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WHO urges more effort in fighting drug-resistant TB

source: By Masuzyo Chakwe

WORLD leaders need to step up their commitment and contributions to meet the goal of diagnosing and treating one million people with multi-drug resistant tuberculosis (MDR-TB) between 2011 and 2015, says global health organisations.

Commenting on the World TB Day which fell yesterday, the World Health Organisation (WHO), the Global Fund to Fight AIDS, Tuberculosis and Malaria and the Stop TB Partnership called on world leaders to step up their commitment and contributions.

WHO yesterday released a report titled ‘Towards Universal Access to Diagnosis and Treatment of MDR-TB and XDR-TB by 2015’, which presents progress in the MDR-TB response in the countries with the highest burden of drug-resistant TB.
WHO director general Dr Margaret Chan said many countries had made progress, but despite the recent scale up in efforts, the world needed to do much more to get care to all MDR-TB patients who need it.

“We cannot allow MDR-TB to spread unchecked,” she said.

Dr Chan said leaving MDR-TB untreated increased the risk of spreading drug resistant strains of tuberculosis and WHO estimates that there would be more than two million new cases of MDR-TB between 2011 and 2015.

It stated that it was anticipated that the Global Fund would provide 84 per cent of all international investments in tuberculosis in 2011.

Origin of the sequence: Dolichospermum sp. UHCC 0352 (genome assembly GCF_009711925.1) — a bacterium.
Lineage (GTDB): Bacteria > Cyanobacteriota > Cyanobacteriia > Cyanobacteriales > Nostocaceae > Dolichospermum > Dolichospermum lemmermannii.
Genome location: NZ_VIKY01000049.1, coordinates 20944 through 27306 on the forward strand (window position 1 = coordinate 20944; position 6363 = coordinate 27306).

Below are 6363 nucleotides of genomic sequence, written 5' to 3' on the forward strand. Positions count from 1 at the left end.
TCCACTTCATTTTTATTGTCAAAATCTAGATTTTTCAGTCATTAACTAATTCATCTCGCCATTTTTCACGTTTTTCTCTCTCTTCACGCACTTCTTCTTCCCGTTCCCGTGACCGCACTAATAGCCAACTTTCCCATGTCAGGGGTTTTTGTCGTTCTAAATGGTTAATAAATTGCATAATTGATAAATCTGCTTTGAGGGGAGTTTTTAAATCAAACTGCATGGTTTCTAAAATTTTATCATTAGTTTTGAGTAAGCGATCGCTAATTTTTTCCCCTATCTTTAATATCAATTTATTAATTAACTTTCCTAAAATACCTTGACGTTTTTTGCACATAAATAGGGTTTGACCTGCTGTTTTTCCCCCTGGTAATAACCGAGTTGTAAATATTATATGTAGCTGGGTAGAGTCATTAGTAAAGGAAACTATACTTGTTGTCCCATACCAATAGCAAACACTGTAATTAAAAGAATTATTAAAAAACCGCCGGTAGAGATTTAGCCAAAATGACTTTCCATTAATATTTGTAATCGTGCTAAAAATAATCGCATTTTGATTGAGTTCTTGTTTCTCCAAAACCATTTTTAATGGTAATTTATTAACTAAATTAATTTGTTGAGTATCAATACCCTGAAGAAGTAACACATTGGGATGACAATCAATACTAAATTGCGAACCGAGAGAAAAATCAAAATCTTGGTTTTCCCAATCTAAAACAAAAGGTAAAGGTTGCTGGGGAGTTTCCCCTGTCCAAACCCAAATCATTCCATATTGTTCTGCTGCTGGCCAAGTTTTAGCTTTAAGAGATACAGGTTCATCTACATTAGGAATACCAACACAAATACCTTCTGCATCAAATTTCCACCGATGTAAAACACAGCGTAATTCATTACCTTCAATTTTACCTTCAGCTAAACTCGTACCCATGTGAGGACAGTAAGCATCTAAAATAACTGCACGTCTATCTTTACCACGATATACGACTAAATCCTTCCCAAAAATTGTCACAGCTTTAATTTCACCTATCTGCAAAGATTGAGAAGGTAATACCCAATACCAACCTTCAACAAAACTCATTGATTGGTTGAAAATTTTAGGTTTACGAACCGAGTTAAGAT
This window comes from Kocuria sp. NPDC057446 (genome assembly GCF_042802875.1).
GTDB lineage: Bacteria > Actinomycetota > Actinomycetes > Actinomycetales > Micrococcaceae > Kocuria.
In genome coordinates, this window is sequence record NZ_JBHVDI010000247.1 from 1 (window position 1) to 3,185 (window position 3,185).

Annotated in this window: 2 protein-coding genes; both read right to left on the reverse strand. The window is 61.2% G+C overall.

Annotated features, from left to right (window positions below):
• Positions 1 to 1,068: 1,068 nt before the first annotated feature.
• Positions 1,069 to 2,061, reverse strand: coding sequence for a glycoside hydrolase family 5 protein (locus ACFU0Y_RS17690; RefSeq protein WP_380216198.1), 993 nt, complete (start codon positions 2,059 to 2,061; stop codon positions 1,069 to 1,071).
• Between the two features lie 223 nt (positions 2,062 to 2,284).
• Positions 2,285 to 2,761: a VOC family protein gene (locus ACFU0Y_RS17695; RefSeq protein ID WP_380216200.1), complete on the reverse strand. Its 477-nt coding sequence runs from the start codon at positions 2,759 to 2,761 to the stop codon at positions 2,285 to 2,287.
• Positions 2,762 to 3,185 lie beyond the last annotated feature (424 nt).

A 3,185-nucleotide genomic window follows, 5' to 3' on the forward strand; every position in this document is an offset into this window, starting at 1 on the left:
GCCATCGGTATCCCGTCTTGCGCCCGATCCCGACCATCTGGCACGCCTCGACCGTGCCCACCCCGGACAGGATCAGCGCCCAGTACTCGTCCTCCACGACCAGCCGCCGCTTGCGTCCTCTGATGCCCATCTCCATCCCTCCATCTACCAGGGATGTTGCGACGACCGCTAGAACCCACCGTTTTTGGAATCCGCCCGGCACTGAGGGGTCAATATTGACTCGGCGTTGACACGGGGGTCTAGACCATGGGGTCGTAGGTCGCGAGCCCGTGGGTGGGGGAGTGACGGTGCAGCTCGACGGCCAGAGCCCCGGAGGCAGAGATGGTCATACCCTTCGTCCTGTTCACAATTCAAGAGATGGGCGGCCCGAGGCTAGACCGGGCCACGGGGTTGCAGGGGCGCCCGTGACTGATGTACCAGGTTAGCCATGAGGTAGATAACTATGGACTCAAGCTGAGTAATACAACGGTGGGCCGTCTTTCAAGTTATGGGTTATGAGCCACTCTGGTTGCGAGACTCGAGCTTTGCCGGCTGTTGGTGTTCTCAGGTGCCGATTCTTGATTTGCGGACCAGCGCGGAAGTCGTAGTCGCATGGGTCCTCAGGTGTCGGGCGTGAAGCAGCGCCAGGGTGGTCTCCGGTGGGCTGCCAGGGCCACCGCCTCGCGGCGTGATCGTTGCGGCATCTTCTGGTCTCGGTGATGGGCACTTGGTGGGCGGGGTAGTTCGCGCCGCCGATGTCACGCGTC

However, it stated that both domestic and international resources need to be scaled up to cope with MDR-TB and continue to make progress in the fight against TB.

Global Fund executive director Professor Michel Kazatchkine said MDR-TB was a threat to all countries as it is difficult and expensive to treat.

“Unless we make an extraordinary effort to tackle this problem, our ability to finance and secure continued progress against TB in general will be threatened” said Prof Kazatchkine.

United Nations secretary general’s special envoy to stop TB Dr Jorge Sampaio said it was time for countries with rapidly growing economies and a heavy burden of MDR-TB to step up their commitment and financing for their own MDR-TB programmes.

Dr Sampaio said several had the capacity to show new leadership on south-south cooperation and aid to neighbouring countries that are also affected.
And Stop TB Partnership executive secretary Dr Lucica Ditiu said the Global Fund's success could be measured in the number of lives that had been saved through care provided by the TB programmes it finances.

“Every TB patient should have access to proper care. We advocate on behalf of millions of patients worldwide and our strong partners such as WHO and the Global Fund. To reach a million people with effective care for MDR-TB over the next five years, we will need to work closely with all partners, especially with affected communities,” said Dr Ditiu.

MDR-TB is a form of tuberculosis that fails to respond to standard first-line drugs.

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